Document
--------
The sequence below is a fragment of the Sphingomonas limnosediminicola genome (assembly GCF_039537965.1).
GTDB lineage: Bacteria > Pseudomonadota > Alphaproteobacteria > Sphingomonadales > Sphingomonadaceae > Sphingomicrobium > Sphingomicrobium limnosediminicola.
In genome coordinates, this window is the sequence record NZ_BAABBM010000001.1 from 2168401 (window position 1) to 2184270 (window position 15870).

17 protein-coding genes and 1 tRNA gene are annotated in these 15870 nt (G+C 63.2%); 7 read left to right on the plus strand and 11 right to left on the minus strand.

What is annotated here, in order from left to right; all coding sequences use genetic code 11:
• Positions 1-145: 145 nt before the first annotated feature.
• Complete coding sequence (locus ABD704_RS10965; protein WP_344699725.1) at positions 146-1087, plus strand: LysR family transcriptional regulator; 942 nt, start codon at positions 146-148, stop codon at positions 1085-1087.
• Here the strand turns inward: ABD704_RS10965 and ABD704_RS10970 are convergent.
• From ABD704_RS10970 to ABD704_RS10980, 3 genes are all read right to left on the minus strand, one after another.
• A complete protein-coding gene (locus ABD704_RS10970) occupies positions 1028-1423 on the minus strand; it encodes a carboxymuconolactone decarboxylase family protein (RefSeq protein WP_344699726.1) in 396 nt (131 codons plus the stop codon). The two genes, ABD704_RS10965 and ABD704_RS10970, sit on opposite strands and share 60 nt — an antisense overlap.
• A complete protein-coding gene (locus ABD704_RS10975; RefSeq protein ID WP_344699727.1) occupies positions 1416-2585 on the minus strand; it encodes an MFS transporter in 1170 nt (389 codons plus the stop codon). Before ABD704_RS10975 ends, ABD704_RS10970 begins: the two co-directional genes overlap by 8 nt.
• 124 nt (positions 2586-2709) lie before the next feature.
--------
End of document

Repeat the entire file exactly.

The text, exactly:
The sequence below is a fragment of the Sphingomonas limnosediminicola genome (assembly GCF_039537965.1).
GTDB lineage: Bacteria > Pseudomonadota > Alphaproteobacteria > Sphingomonadales > Sphingomonadaceae > Sphingomicrobium > Sphingomicrobium limnosediminicola.
In genome coordinates, this window is the sequence record NZ_BAABBM010000001.1 from 2168401 (window position 1) to 2184270 (window position 15870).

17 protein-coding genes and 1 tRNA gene are annotated in these 15870 nt (G+C 63.2%); 7 read left to right on the plus strand and 11 right to left on the minus strand.

What is annotated here, in order from left to right; all coding sequences use genetic code 11:
• Positions 1-145: 145 nt before the first annotated feature.
• Complete coding sequence (locus ABD704_RS10965; protein WP_344699725.1) at positions 146-1087, plus strand: LysR family transcriptional regulator; 942 nt, start codon at positions 146-148, stop codon at positions 1085-1087.
• Here the strand turns inward: ABD704_RS10965 and ABD704_RS10970 are convergent.
• From ABD704_RS10970 to ABD704_RS10980, 3 genes are all read right to left on the minus strand, one after another.
• A complete protein-coding gene (locus ABD704_RS10970) occupies positions 1028-1423 on the minus strand; it encodes a carboxymuconolactone decarboxylase family protein (RefSeq protein WP_344699726.1) in 396 nt (131 codons plus the stop codon). The two genes, ABD704_RS10965 and ABD704_RS10970, sit on opposite strands and share 60 nt — an antisense overlap.
• A complete protein-coding gene (locus ABD704_RS10975; RefSeq protein ID WP_344699727.1) occupies positions 1416-2585 on the minus strand; it encodes an MFS transporter in 1170 nt (389 codons plus the stop codon). Before ABD704_RS10975 ends, ABD704_RS10970 begins: the two co-directional genes overlap by 8 nt.
• 124 nt (positions 2586-2709) lie before the next feature.